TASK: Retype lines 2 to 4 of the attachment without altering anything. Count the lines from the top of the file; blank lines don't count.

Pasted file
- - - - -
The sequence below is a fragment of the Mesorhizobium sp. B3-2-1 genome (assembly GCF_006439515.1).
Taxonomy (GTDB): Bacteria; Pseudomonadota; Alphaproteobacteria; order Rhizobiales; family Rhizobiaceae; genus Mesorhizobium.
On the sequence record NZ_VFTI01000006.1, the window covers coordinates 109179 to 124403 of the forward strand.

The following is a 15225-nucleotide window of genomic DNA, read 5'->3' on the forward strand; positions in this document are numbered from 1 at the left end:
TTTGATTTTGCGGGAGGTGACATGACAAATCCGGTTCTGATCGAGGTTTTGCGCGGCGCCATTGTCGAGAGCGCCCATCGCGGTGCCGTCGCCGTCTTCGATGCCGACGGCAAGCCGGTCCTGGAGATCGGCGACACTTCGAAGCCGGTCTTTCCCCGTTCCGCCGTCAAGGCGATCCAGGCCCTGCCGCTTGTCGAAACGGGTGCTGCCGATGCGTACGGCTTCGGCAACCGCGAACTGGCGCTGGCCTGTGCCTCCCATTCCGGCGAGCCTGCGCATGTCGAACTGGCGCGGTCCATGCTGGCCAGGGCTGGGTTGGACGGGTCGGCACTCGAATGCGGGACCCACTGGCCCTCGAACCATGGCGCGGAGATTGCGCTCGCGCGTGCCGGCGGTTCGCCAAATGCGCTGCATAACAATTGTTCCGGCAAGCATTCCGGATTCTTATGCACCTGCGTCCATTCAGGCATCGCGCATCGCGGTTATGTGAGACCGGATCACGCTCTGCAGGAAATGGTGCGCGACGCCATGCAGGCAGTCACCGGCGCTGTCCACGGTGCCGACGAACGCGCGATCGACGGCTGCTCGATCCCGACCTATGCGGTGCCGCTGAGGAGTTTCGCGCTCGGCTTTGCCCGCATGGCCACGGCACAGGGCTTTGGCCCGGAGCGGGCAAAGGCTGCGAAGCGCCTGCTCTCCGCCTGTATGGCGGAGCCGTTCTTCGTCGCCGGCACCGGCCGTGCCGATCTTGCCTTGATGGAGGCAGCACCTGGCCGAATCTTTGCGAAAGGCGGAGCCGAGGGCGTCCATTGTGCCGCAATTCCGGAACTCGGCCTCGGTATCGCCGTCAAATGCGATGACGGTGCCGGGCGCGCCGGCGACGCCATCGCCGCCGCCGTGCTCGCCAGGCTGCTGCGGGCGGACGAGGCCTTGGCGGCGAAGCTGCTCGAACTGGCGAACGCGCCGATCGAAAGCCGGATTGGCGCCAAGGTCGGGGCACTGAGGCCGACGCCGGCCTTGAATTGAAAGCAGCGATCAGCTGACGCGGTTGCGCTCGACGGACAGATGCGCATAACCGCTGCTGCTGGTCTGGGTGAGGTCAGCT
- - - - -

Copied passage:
Taxonomy (GTDB): Bacteria; Pseudomonadota; Alphaproteobacteria; order Rhizobiales; family Rhizobiaceae; genus Mesorhizobium.
On the sequence record NZ_VFTI01000006.1, the window covers coordinates 109179 to 124403 of the forward strand.

The following is a 15225-nucleotide window of genomic DNA, read 5'->3' on the forward strand; positions in this document are numbered from 1 at the left end: